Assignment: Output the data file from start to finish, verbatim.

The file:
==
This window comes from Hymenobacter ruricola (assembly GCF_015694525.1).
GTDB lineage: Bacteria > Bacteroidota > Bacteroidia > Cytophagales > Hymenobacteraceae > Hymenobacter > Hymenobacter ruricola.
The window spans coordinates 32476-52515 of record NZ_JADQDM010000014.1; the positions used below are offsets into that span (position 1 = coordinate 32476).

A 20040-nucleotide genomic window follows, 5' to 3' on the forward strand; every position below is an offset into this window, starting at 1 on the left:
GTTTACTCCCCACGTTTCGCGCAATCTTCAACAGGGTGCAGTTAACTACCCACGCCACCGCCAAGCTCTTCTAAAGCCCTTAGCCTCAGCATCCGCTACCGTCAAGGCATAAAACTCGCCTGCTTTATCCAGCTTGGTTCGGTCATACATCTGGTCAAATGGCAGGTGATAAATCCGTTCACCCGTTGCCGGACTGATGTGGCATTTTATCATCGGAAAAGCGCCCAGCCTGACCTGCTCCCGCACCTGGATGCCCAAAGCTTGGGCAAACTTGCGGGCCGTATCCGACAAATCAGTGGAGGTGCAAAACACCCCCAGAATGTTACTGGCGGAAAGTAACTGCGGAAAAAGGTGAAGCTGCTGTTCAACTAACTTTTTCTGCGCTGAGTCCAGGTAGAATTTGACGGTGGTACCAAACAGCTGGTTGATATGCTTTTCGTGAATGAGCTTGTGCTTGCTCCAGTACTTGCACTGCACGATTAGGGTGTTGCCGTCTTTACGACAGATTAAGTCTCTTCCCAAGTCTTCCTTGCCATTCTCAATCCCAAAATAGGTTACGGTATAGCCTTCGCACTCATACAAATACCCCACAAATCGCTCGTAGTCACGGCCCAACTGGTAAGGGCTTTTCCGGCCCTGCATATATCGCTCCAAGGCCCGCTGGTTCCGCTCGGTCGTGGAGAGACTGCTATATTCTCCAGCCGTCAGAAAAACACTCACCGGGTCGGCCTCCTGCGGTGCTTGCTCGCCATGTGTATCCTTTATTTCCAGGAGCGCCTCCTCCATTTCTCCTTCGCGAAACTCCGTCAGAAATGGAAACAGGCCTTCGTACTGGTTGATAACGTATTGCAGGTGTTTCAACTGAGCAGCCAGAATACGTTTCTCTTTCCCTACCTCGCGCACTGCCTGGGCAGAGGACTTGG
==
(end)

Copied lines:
This window comes from Hymenobacter ruricola (assembly GCF_015694525.1).
GTDB lineage: Bacteria > Bacteroidota > Bacteroidia > Cytophagales > Hymenobacteraceae > Hymenobacter > Hymenobacter ruricola.
The window spans coordinates 32476-52515 of record NZ_JADQDM010000014.1; the positions used below are offsets into that span (position 1 = coordinate 32476).

A 20040-nucleotide genomic window follows, 5' to 3' on the forward strand; every position below is an offset into this window, starting at 1 on the left:
GTTTACTCCCCACGTTTCGCGCAATCTTCAACAGGGTGCAGTTAACTACCCACGCCACCGCCAAGCTCTTCTAAAGCCCTTAGCCTCAGCATCCGCTACCGTCAAGGCATAAAACTCGCCTGCTTTATCCAGCTTGGTTCGGTCATACATCTGGTCAAATGGCAGGTGATAAATCCGTTCACCCGTTGCCGGACTGATGTGGCATTTTATCATCGGAAAAGCGCCCAGCCTGACCTGCTCCCGCACCTGGATGCCCAAAGCTTGGGCAAACTTGCGGGCCGTATCCGACAAATCAGTGGAGGTGCAAAACACCCCCAGAATGTTACTGGCGGAAAGTAACTGCGGAAAAAGGTGAAGCTGCTGTTCAACTAACTTTTTCTGCGCTGAGTCCAGGTAGAATTTGACGGTGGTACCAAACAGCTGGTTGATATGCTTTTCGTGAATGAGCTTGTGCTTGCTCCAGTACTTGCACTGCACGATTAGGGTGTTGCCGTCTTTACGACAGATTAAGTCTCTTCCCAAGTCTTCCTTGCCATTCTCAATCCCAAAATAGGTTACGGTATAGCCTTCGCACTCATACAAATACCCCACAAATCGCTCGTAGTCACGGCCCAACTGGTAAGGGCTTTTCCGGCCCTGCATATATCGCTCCAAGGCCCGCTGGTTCCGCTCGGTCGTGGAGAGACTGCTATATTCTCCAGCCGTCAGAAAAACACTCACCGGGTCGGCCTCCTGCGGTGCTTGCTCGCCATGTGTATCCTTTATTTCCAGGAGCGCCTCCTCCATTTCTCCTTCGCGAAACTCCGTCAGAAATGGAAACAGGCCTTCGTACTGGTTGATAACGTATTGCAGGTGTTTCAACTGAGCAGCCAGAATACGTTTCTCTTTCCCTACCTCGCGCACTGCCTGGGCAGAGGACTTGG